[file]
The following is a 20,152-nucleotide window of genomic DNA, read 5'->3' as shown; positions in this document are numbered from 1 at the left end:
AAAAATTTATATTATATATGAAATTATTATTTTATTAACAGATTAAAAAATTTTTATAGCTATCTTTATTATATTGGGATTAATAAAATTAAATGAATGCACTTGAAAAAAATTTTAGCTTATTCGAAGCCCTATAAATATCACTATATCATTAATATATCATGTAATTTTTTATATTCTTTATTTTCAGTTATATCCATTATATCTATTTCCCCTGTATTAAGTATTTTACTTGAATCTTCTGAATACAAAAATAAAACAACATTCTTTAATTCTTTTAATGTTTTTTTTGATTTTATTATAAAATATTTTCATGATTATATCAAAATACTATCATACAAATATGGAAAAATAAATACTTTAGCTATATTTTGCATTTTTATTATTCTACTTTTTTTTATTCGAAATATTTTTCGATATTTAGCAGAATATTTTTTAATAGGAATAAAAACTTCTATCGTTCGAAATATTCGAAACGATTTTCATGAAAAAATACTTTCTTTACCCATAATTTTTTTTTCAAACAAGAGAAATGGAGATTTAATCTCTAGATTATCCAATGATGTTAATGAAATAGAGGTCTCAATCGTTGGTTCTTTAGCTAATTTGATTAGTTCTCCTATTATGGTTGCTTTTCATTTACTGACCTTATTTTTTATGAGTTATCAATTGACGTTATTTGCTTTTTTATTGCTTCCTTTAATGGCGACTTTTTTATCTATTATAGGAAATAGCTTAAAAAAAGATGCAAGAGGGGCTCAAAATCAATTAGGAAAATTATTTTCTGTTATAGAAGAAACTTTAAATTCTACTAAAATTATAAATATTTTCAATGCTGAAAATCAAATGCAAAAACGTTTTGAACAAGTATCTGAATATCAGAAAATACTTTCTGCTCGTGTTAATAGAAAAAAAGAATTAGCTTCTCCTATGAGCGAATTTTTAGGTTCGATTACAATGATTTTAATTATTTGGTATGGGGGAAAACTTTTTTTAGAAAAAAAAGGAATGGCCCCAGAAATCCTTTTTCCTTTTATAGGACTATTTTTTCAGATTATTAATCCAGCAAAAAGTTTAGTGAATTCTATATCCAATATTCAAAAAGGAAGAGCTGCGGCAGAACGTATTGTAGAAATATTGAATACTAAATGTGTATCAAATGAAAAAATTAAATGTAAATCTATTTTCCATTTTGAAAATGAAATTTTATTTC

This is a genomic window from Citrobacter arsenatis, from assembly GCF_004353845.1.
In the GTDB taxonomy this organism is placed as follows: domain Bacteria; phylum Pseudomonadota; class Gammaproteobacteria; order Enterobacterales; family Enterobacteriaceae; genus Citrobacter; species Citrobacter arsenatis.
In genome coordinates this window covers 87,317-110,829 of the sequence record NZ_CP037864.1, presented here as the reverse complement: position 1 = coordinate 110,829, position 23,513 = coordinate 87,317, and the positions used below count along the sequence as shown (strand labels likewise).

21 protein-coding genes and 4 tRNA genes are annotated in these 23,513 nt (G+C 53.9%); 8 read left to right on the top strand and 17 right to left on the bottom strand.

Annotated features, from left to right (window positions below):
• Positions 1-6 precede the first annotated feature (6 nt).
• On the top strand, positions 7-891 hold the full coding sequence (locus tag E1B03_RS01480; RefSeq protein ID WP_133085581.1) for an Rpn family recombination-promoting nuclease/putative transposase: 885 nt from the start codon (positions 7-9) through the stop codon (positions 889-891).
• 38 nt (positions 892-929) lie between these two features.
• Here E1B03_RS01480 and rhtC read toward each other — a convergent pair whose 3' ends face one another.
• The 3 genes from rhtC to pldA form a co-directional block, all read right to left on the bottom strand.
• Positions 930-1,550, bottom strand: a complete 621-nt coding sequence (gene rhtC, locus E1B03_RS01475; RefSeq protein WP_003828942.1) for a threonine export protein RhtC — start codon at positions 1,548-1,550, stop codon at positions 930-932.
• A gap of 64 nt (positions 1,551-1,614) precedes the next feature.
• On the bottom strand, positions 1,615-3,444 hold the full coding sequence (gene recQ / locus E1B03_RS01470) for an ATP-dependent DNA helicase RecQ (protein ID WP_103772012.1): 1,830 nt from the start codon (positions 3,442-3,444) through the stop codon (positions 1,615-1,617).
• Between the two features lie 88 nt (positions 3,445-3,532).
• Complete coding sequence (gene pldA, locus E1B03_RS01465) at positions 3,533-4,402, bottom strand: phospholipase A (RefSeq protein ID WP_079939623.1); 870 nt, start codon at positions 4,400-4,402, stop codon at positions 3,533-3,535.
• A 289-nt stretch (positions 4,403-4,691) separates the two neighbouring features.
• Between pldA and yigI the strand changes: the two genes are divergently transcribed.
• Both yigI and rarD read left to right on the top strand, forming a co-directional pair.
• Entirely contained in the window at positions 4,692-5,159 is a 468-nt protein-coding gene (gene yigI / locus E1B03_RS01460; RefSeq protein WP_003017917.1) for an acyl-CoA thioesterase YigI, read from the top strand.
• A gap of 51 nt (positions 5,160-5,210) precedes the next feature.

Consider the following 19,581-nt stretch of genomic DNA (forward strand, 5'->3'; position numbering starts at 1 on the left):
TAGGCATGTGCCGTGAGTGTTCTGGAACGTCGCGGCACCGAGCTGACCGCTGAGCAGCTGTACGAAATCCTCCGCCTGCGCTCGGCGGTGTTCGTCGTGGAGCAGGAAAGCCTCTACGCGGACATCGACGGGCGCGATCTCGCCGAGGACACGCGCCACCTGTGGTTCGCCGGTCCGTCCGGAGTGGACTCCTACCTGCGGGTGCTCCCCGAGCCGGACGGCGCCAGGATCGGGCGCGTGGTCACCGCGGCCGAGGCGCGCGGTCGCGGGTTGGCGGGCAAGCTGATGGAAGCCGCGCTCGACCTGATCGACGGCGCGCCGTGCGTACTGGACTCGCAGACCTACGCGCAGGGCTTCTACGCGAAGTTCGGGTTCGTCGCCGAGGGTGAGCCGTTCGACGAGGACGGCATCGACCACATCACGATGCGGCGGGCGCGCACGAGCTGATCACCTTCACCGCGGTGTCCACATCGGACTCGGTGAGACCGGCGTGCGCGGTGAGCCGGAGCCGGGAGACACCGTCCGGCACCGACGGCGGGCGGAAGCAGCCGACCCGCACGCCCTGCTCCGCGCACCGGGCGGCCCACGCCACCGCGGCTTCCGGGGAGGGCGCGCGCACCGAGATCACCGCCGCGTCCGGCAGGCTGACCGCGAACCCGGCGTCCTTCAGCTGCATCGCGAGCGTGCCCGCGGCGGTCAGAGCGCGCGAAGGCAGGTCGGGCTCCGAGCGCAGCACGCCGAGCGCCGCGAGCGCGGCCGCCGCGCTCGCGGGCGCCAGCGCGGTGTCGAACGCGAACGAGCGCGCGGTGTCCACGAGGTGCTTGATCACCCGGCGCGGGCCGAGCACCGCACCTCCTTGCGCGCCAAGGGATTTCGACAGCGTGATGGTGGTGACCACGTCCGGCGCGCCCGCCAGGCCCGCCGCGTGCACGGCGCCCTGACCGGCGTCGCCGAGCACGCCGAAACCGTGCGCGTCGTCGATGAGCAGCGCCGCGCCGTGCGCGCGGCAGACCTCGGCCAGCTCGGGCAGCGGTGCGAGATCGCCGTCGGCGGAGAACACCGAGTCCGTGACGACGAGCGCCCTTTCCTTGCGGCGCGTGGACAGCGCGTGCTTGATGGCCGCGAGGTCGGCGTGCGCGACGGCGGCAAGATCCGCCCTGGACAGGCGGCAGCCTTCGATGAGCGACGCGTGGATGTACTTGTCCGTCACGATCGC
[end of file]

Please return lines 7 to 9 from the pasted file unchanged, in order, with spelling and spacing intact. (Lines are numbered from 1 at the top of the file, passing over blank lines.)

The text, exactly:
Annotated features, from left to right (window positions below):
• Positions 1-6 precede the first annotated feature (6 nt).
• On the top strand, positions 7-891 hold the full coding sequence (locus tag E1B03_RS01480; RefSeq protein ID WP_133085581.1) for an Rpn family recombination-promoting nuclease/putative transposase: 885 nt from the start codon (positions 7-9) through the stop codon (positions 889-891).